First of all, Janet finally served Tommy with divorce papers. As Lou pointed out, this has been years in the making; years that Tommy has spent alternately looking over his shoulder and trying to rescue a long-dead marriage. But the relationship is burned beyond recognition. And it is not helped by Tommy’s dalliance with Sheila. He seems to have a good thing going — but Sheila’s idea of a “no strings” relationship seems even more binding than Janet’s idea of marriage. (Tommy is supposed to be watching over Sheila’s son Damian at the firehouse, but Damian is actually keeping an eye on Tommy for his mother). Not even new gal Kelly is what she seems to be. She seems to offer the ultimate “no strings attached” relationship — she can barely remember Tommy’s name. But even she draws the line at sharing personal information. When word of Kelly reached Sheila, she declared a truce with Janet long enough to tag-team Kelly. But of course they could not keep the claws sheathed long enough to take down a common enemy. The Sheila/Janet catfight turned into a rumble in the jungle, with the gals hurling shoes and bricks at each, and it ended with Sheila using a garbage can lid to beat down a passerby who tried to intervene. Which was fitting, because in a lot of ways, this has been Callie Thorne’s season, and she has really run with the role of Sheila. By turns shrill and crazy-sexy-cool, Sheila is the model of a passive-aggressive nightmare girlfriend.

But the life-and-death stakes came from Uncle Teddy, who was inconsolable over Ellie’s death. He finally found solace in a warm gun. This comes as no surprise to longtime viewers, who doubtless remember that Teddy shot the drunken driver who killed Tommy’s son Connor. (Teddy’s stint in jail for that slaying led to him meeting Ellie in the first place!) Calling attention to the fact that while Tommy himself is a train wreck, it’s always everyone else who ends up dead, Teddy decided to punish Tommy for pushing Ellie off the wagon. So Tommy shot him. Twice. In front of all his buddies from 62 Engine. So the season ended with Tommy lying on the floor of his bar, bleeding out while his closest friends look on, helplessly, held at bay by the crazed Teddy. Now that’s a cliff-hanger!

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Soap Opera Weekly: Read at Joe’s 8/28/09

The first-season finale of ROYAL PAINS was a microcosm of the series as a whole — and a lot like HankMed itself: appealing, but not nearly as clever as it thinks it is.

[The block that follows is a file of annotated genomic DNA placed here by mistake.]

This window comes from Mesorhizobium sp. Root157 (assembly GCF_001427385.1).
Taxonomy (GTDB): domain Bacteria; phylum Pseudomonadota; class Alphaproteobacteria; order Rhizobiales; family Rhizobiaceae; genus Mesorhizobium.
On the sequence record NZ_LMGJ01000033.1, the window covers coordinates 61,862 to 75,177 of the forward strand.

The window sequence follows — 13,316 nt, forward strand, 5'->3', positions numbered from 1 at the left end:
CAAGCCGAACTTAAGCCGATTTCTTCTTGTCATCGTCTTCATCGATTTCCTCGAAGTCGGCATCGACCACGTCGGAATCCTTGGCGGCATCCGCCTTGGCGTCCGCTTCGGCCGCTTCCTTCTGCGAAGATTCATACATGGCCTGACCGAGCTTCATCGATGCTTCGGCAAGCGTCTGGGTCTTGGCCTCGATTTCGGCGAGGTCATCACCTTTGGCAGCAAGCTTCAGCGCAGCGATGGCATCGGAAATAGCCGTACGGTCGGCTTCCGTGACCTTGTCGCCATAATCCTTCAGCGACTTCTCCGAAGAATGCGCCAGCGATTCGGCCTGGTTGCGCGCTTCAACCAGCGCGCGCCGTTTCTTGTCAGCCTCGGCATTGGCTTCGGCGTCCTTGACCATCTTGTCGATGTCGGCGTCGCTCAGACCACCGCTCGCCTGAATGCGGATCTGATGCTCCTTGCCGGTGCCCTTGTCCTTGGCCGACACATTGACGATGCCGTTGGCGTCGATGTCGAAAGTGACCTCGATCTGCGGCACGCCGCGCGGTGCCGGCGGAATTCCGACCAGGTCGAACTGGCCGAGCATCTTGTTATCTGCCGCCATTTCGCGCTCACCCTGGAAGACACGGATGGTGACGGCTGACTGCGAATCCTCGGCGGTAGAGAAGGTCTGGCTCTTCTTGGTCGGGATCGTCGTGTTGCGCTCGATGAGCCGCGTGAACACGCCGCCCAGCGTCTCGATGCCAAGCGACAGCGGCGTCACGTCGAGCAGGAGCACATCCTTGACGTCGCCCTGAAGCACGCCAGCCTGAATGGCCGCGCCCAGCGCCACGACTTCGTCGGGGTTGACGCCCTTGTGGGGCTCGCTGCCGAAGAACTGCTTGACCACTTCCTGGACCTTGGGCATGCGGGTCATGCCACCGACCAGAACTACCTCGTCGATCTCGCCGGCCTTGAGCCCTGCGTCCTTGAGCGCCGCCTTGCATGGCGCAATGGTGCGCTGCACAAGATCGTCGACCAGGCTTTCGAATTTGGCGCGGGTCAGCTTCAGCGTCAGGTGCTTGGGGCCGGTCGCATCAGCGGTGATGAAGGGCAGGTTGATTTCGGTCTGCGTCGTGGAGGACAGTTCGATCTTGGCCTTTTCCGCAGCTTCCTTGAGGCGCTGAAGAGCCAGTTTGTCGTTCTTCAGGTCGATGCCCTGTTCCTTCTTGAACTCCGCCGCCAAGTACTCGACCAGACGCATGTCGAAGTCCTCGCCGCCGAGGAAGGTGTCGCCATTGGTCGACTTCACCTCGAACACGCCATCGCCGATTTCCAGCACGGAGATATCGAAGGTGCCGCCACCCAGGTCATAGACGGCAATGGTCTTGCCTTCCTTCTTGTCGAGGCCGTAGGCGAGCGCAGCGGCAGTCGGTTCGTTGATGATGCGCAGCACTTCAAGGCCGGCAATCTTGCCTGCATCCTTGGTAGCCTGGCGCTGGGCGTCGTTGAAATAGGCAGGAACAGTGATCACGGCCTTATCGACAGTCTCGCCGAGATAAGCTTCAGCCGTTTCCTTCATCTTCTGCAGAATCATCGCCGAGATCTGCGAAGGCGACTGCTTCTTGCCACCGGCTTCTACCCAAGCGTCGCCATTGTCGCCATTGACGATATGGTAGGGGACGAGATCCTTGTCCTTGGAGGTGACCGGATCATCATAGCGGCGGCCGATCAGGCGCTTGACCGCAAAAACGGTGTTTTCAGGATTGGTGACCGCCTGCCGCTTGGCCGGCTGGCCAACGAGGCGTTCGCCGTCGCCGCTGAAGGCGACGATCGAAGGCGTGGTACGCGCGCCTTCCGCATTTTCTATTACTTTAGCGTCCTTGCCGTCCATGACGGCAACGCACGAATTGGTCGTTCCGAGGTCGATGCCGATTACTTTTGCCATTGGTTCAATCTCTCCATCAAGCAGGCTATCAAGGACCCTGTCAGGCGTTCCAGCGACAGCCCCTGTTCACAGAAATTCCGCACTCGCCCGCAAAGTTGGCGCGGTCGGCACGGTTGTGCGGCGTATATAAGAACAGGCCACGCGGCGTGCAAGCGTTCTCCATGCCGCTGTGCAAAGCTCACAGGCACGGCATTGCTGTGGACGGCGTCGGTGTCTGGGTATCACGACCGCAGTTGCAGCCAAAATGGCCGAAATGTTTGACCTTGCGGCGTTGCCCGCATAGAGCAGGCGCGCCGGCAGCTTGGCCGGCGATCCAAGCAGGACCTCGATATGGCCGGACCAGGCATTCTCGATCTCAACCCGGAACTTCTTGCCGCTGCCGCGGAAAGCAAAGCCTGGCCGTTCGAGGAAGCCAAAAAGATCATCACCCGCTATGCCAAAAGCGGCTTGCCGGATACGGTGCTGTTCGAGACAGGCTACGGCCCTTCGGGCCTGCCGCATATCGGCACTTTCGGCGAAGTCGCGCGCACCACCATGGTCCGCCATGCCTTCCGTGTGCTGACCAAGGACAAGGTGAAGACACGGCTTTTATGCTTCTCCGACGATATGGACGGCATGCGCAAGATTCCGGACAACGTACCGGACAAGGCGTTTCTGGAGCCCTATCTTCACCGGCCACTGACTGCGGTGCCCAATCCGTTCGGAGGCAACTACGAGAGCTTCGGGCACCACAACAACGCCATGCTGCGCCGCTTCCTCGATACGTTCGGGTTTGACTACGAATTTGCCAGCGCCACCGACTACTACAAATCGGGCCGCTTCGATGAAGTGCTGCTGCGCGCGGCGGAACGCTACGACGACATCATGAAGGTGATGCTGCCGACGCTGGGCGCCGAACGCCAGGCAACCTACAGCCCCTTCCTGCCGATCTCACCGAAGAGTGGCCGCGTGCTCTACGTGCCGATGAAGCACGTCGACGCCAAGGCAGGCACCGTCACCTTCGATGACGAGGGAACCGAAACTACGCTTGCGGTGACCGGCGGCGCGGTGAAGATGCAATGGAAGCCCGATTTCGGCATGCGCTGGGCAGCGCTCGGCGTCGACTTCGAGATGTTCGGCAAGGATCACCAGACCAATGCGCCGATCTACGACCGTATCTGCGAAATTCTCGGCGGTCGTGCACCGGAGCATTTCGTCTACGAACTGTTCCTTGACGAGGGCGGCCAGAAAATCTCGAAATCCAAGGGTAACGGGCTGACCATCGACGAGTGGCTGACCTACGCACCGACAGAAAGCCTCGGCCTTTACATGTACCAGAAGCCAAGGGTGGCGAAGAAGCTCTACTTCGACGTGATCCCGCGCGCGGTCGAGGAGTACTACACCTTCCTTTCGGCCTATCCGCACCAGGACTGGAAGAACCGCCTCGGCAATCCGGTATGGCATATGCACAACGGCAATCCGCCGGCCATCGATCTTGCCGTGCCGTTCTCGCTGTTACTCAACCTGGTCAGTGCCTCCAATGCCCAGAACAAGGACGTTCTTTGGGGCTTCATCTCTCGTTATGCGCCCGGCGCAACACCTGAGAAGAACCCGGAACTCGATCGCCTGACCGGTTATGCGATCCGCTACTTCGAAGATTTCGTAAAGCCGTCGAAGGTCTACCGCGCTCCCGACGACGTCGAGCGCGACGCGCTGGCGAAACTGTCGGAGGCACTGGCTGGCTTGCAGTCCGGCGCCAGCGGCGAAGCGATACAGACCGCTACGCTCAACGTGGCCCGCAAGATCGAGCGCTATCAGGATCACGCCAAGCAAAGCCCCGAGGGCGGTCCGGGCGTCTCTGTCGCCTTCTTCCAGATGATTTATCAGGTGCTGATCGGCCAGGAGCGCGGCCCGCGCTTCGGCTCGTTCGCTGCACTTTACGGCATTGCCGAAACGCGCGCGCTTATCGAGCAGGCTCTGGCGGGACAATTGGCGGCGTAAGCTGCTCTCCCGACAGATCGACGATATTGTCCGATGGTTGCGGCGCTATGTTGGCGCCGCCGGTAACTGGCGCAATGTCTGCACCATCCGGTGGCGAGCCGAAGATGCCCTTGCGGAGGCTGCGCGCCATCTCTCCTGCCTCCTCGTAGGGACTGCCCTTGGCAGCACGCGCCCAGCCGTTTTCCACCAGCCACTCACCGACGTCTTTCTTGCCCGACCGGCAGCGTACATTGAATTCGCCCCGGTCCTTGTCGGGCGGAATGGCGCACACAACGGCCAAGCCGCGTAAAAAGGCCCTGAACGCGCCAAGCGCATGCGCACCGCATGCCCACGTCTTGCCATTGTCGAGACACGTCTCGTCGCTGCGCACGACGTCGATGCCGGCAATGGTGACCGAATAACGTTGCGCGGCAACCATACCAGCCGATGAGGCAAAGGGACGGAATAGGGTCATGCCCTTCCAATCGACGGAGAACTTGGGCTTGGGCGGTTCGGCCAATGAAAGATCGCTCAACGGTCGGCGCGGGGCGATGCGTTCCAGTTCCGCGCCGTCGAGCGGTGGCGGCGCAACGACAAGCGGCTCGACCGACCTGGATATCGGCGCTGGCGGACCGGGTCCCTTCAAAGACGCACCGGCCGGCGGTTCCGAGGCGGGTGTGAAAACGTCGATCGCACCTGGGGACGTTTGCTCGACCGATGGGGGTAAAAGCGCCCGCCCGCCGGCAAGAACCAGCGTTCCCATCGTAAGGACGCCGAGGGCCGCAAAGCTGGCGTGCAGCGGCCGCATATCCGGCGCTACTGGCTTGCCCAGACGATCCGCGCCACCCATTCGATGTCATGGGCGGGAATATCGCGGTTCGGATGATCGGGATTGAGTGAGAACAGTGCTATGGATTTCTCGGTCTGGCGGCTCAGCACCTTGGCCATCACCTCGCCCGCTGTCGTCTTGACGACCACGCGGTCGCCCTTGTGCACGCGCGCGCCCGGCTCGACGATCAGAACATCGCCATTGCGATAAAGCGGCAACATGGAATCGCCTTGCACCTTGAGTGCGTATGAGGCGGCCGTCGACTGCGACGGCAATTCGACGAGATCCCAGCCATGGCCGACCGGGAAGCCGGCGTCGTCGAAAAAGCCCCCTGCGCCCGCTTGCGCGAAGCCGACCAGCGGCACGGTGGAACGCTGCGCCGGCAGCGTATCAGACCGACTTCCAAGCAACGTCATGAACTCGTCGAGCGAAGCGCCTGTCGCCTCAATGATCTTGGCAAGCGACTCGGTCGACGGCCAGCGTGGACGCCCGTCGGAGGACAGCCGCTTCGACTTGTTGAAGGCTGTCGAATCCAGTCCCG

Case in point: The installment began with Hank and Evan behaving so completely out of character that it was as if their minds had swapped bodies. Hank was obsessed with the business of HankMed, while Evan was only interested in taking Sunday off. Since when? Evan was not even worried that a check sent to a medical supply house bounced. The week’s medical case involved Alexandra Holden (ex-Suzy, FRIDAY NIGHT LIGHTS) playing Zoe, a young woman who was experiencing hallucinations that her sister attributed to supernatural causes. Hank examined and treated her (in her backyard). She turned out to be suffering from Alice in Wonderland Syndrome brought on by an adverse reaction to cough syrup. Meanwhile, the time had finally come for Divya to put her finger where her mouth is, and get engaged.

On the good side, we got to see a lot of personal stuff. However, nothing was very original. Hank had to raise his little brother after mom died and dad walked out. The way Hank went out of his way to deliver the exposition left me expecting that their deadbeat dad would turn out to be behind the loss of the HankMed nest egg. But what was Hank talking about when he told Evan, “I’m surprised it took this long for you to let me down.” He hinted at a long history of secrets and lies that could prove to be very intriguing.

Divya’s desire to marry for love, not to fulfill her parents’ wishes, was also a far too-familiar tune. That dream sequence of her standing up for herself? Lame. I’m not sure I bought the idea of Divya knuckling under and letting Raj put a ring on her finger, but at least it ensures she will have a story next season. (Next season being summer 2010.) Another classic soap groaner came when Jill rolled up on Hank at just the right time to interpret something the wrong way. And then Hank got it wrong when he fell for the ol’ “aggressive ex-hubby pretending he’s still in his wife’s life” routine. Gee, will those two crazy kids ever get together?